“I didn’t go to Manchester United in 1995 because he was desperate for me not to go and I loved that,” Anderton explains. “He’d given me a contract which had a clause which meant if a team offered a figure I could go. That figure was not what it should have been considering I was in the England team and playing great. When Fergie (Sir Alex Ferguson) came in he just wanted to know what the figure was.”

Having informed Sugar of his intention to stay, things became trickier when Ferguson declared Anderton his only summer transfer target. “I remember getting back in the morning and then answering the phone to Sir Alex Ferguson saying ‘Yeah, I’ll have a chat’ and going in the afternoon to see Alan Sugar and he would not leave without signing. I remember saying ‘What about a sponsored car?’ and he said ‘You’ve had enough. You can have that’ pointing to his grandson’s little dinky car. I didn’t want to go and they’d just got rid of Paul Ince, Andrei Kanchelskis and Mark Hughes. I was really happy.”

While Spurs didn’t challenge for silverware to the same extent as United during Anderton’s time in North London, he was happy and that owed a lot to the managers he worked with at White Hart Lane. One former Tottenham icon in particular.

“When Ossie (Ardiles) came in I was gutted Terry Venables had gone,” Anderton says. “I loved Terry, he bought me, showed me faith and he was almost like a father figure. Ossie came in and said ‘I want you to get wide. If you’re not getting on the ball, go and get it. I want you on the ball and making things happen.’ Training was so much fun.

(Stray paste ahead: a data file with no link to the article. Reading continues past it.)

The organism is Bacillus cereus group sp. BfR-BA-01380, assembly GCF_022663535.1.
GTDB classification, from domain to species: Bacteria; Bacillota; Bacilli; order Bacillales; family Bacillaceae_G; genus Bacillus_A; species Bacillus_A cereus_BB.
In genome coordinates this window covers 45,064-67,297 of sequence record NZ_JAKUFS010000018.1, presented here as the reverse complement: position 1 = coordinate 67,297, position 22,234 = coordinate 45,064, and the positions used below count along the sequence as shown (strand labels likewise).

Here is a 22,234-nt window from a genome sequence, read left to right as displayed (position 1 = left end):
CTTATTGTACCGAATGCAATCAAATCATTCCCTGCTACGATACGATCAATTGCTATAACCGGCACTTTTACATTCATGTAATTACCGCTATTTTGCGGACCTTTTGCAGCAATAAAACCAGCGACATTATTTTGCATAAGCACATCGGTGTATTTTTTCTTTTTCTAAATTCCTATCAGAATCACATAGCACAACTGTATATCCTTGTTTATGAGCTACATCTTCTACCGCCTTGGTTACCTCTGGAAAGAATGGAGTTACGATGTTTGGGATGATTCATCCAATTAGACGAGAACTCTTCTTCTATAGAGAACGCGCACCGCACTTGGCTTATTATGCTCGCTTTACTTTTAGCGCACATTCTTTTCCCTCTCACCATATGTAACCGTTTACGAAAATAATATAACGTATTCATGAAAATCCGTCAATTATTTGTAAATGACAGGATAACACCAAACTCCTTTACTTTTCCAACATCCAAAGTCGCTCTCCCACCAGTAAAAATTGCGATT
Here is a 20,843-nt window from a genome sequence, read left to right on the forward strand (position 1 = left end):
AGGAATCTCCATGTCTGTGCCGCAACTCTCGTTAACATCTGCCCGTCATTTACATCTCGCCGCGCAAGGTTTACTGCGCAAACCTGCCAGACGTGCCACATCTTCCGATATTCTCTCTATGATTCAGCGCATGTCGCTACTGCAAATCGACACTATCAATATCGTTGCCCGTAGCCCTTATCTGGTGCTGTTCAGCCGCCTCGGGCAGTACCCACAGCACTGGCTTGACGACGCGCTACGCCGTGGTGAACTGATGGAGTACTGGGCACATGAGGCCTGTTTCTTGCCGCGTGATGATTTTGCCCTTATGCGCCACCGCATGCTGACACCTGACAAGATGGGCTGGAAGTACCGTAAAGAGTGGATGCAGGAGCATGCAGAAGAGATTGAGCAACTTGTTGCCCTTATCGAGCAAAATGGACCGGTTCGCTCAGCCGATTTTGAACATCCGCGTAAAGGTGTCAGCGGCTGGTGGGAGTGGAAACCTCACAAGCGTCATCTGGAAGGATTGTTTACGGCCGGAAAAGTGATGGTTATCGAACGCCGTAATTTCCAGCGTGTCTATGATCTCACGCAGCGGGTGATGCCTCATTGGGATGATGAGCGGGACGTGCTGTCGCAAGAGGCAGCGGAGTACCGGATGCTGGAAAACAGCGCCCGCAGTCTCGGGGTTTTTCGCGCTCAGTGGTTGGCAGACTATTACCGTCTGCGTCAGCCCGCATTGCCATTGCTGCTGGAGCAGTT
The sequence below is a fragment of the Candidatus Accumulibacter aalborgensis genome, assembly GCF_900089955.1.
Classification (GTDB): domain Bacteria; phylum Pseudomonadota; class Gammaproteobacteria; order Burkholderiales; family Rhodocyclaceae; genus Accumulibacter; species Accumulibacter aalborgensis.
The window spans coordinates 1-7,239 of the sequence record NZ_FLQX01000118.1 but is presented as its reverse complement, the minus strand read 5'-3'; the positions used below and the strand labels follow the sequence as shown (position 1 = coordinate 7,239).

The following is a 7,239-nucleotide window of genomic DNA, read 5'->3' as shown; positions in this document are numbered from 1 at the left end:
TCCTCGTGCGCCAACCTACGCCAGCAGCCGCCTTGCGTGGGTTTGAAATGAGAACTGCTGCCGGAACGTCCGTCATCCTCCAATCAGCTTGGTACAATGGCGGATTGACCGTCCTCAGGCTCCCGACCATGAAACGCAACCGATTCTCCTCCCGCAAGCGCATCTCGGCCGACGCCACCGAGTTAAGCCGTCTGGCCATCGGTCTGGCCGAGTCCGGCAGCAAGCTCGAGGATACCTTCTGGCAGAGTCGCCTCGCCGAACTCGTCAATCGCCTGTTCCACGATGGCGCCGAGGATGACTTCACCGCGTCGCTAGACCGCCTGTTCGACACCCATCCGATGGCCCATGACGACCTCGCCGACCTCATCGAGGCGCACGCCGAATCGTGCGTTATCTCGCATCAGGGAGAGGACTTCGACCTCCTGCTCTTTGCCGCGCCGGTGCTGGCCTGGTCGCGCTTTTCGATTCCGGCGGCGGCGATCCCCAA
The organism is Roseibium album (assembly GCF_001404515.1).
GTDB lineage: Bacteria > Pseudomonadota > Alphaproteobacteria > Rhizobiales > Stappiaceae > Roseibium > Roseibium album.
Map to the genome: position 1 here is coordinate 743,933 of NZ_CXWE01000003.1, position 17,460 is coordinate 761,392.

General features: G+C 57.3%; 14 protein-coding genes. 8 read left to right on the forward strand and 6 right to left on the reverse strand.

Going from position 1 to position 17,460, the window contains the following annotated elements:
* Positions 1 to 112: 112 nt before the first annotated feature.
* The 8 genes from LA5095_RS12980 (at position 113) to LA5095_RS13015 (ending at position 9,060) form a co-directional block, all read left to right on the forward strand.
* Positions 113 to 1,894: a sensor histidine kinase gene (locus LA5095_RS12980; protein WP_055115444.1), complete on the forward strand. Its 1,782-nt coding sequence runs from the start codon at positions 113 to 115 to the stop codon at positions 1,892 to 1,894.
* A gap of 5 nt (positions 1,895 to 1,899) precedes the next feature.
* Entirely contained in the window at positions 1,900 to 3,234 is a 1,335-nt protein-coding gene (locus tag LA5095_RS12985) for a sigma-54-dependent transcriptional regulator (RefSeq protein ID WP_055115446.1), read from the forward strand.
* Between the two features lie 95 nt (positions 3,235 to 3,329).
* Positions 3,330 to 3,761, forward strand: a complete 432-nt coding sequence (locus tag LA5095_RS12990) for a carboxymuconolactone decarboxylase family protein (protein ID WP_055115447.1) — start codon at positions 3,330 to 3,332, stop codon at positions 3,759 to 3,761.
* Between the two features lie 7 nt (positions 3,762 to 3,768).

“That following year the Romanian boys (Gheorge Popescu and Ilie Dumitrescu) and Jürgen Klinsmann came in and we were now the team to watch. Every pre-season game was delayed due to the crowds!”

If Ardiles was already popular from his playing days, his commitment to attack – a legacy secured by his lopsided Famous Five system comprising Anderton, Nicky Barmby, Teddy Sheringham, Klinsmann and Dumitrescu – meant he was adored by his players.

“It was just such a great concept to play in but we didn’t quite get it right defensively. I wish so much that he was given more time and that’s down to the players,” admits Anderton. “Ossie just had a great mentality. What do we do when we lose the ball? ‘Don’t lose the ball! You’re top, top players, just get into shape’.”

And, on the subject of staying in shape, Anderton is only too happy to lend his support to the Bobby Moore Fund for Cancer Research UK, which raises vital funds for research into bowel cancer and increases awareness of the disease.

“A couple of weeks ago I did my own health assessment which I never really thought about as a footballer,” Anderton explains. “Now there’s a reality for me, getting into my higher 40s, that you just don’t know.

“You should always look after yourself and do the right things. You service your car, so why not service yourself? These sort of things, once they happen, it can be too late. I find it scary to think about so to help with the awareness of it and how we should look after ourselves, I’m proud to be part of it.”